Womanhood, an Egyptian Kaleidoscope

The Centre for Gender Studies at SOAS invites you to the film screening of

 Womanhood, an Egyptian Kaleidoscope

Film Screening followed by Discussion

Wednesday 10 May 2017, 6pm

SALT (S110) – Senate House Building, SOAS, University of London

Chaired by:

Florie Bavard (Film Director and Co-Producer, Founder of Association Womanhood) and Professor Nadje Al-Ali (Centre for Gender Studies, SOAS)

Filmed in 2015 in Cairo, Womanhood, an Egyptian Kaleidoscope shows 15 women’s experiences in Egypt in the (post)revolutionary context. Presenting a kaleidoscope of these women’s perspectives and personal narratives using visual anthropology, the film works, along with the women involved, to deconstruct the different gendered stereotypes imposed upon them in their everyday lives. Womanhood presents an insight into (post)revolutionary Egypt, analysing the role of women in the political struggles there as well as these women’s changing social roles.

The event will commence with a brief presentation by the film’s Director, Florie Bavard. Ten extracts from the full film will then be shown (50 mins) with the perspectives being presented revolving around 4 key themes: Activism, Gender, Voice and The West. The screening be followed by a discussion with Florie Bavard, Professor Nadje Al-Ali and the audience present.

► To watch the trailer: https://youtu.be/NPZTLk-ZmPM
► To see more videos on Facebook: www.facebook.com/womanhoodkaleidoscope
► To discover the future website: http://www.womanhood-egyptian-kaleidoscope.com

Film Screening of “Afghan Women behind the wheel’ and Skype Q&A

Film Screening of “Afghan Women behind the wheel’ and Skype Q&A

Date: 24/02/2017, 5pm-8pm

SOAS, Senate House Building, Room S209 (2nd floor)

Nearest station: Russell Square

Join us for a virtual evening with a screening of “Afghan Women behind the Wheel” and a skype Q&A with the maker of film Dr Sahraa Karimi.

Dr Karimi is a young and brilliant filmmaker, art critic, collector of Afghan art and scholar, who has lived in Afghanistan, Iran and Slovenia. She has been on the jury of the international Fajr Festival in Tehran and has been part of numerous projects in the region and beyond.

The film is about the limited rights and options of women in a country that is not just poor and war-ravaged, but in which many men passionately believe women to be inferior. It explores the desire for freedom. To obtain a driving license is becoming a key factor towards personal freedom for Afghanwomen. However, is the Afghan society prepared for women behind the wheel?

This event will be ticketed and it will be first come first serve basis so please arrive early to secure a seat. We will be charging £3 for the entry at the door and all proceeds go towards charity. This event will be fundraising for a very specific individual. Here is her story!

In hope for Hamideh’s sight, she is currently just seeing shapes and dark colours, Hamideh Mohammadi is a young Hazara woman in her late twenties who lives with her four brothers in Tehran. Hamideh has been losing her vision since she is 18 years old and has developed a physical condition making walking very hard for her. She depends on her brothers care and is in need of a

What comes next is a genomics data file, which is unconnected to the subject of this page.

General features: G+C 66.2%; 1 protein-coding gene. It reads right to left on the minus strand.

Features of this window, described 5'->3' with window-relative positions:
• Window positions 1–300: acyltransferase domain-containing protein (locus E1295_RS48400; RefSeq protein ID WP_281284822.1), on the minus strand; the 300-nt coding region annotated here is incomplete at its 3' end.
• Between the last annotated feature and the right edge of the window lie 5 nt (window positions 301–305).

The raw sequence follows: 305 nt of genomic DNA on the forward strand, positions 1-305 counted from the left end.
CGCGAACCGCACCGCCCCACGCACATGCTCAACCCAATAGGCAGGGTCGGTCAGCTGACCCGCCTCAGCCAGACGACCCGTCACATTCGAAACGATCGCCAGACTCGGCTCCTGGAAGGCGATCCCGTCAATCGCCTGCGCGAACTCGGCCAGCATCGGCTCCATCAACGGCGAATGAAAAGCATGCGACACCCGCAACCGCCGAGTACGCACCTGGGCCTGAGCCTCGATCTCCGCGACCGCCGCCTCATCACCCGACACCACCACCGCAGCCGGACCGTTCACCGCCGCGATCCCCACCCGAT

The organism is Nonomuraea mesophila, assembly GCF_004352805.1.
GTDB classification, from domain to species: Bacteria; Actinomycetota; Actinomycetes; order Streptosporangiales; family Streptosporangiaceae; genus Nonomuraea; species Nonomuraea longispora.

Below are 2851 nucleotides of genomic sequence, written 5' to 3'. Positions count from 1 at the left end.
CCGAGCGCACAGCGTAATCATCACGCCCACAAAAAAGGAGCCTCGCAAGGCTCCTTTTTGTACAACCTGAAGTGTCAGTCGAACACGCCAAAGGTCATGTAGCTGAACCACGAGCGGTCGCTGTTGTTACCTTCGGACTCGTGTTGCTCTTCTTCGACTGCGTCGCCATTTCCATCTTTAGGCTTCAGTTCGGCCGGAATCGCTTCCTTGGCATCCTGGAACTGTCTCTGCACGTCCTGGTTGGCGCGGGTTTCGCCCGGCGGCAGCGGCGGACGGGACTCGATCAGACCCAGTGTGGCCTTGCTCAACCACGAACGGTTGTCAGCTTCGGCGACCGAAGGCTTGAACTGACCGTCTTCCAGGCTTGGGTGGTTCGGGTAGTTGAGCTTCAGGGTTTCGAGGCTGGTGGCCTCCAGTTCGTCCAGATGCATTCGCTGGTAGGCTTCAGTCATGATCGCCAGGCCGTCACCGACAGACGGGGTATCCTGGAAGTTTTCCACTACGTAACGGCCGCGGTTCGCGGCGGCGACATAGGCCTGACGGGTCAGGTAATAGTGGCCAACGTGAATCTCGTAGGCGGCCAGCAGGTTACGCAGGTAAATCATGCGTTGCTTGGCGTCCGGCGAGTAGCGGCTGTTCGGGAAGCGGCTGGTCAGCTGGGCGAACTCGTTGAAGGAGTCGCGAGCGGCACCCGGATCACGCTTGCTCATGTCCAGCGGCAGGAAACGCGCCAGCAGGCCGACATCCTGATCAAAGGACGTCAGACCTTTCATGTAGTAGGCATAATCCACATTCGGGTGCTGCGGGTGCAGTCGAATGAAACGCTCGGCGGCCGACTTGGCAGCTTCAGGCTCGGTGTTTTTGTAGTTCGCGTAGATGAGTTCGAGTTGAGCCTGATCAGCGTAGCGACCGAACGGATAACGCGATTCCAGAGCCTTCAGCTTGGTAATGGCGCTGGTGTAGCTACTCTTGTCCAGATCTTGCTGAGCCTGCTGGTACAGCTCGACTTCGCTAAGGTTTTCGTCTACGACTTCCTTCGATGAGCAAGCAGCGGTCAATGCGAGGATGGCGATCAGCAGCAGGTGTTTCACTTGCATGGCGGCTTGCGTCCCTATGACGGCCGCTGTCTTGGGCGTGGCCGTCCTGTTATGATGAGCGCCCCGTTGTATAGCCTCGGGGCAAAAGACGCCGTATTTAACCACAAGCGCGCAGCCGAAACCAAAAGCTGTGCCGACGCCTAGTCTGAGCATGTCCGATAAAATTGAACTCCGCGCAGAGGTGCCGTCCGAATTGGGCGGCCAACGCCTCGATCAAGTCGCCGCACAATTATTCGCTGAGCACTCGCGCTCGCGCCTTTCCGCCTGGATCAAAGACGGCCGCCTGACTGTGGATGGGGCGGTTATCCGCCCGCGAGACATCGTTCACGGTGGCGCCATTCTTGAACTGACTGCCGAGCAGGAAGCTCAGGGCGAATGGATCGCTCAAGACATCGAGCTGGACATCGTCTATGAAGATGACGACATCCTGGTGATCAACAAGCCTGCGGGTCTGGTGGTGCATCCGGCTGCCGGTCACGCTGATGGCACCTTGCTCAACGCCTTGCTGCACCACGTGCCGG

proper diagnosis and perspectives for therapy. Hamideh has been to doctors in Iran but has had no chance of success. Finally a hospital in Berlin can help her. Therefore, this fundraiser will raise funds for her travel and healthcare.

If you have any questions about Hamideh’s story or how to donate please contact Paniz Musawi sm149@soas.ac.uk or get in touch with Amina Akbar 610152@soas.ac.uk.

We hope to see you all there and lets be a part of this amazing cause.

Dr Alyosxa Tudor speaking at LSE: Critical differentiations of racism and migratism

Dr Alyosxa Tudor, Lecturer at the Centre for Gender Studies at SOAS, will speak at LSE on ‘Critical differentiations of racism and migratism’

Date: Wednesday 1st February
Time: 6 – 7.30pm
Room: NAB.1.15

My paper revisits (Western European) critical migration studies and feminist approaches to migration with the insights from postcolonial theories and transnational feminism. I suggest that a critical differentiation of racism and migratism is needed in postcolonial and transnational feminist understandings of racism and migration, in order to sharpen the critique of racism in postcolonial Europe. I elaborate on the assumption that the equalization of racism and the ascription of migration and the homogenizing use of ‘culture’ and ‘nation’ in the field of critical migration studies render Europeans of Color unthinkable, as abject positions in migration discourses, even within knowledge production on ‘migration’ with critical intentions. My approach is a theoretical work that intervenes in academic and activist knowledge productions on migration that rely on so called ‘neo-racism’ concepts and construct Europe as a space free from racialization. Drawing on queer, trans and feminist, postcolonial and anti-racist interventions my research investigates the ongoing presence and legacy of colonialism in constructions of Western nations, intellegible Europeaness and migration.

For more information please see here

Event – CGS Seminar Series – ‘There’s nothing more public than privacy’: sodomy law judgments and the shifting boundaries of private space

‘There’s nothing more public than privacy’: sodomy law judgments and the shifting boundaries of private space

Thursday 23rd February 2017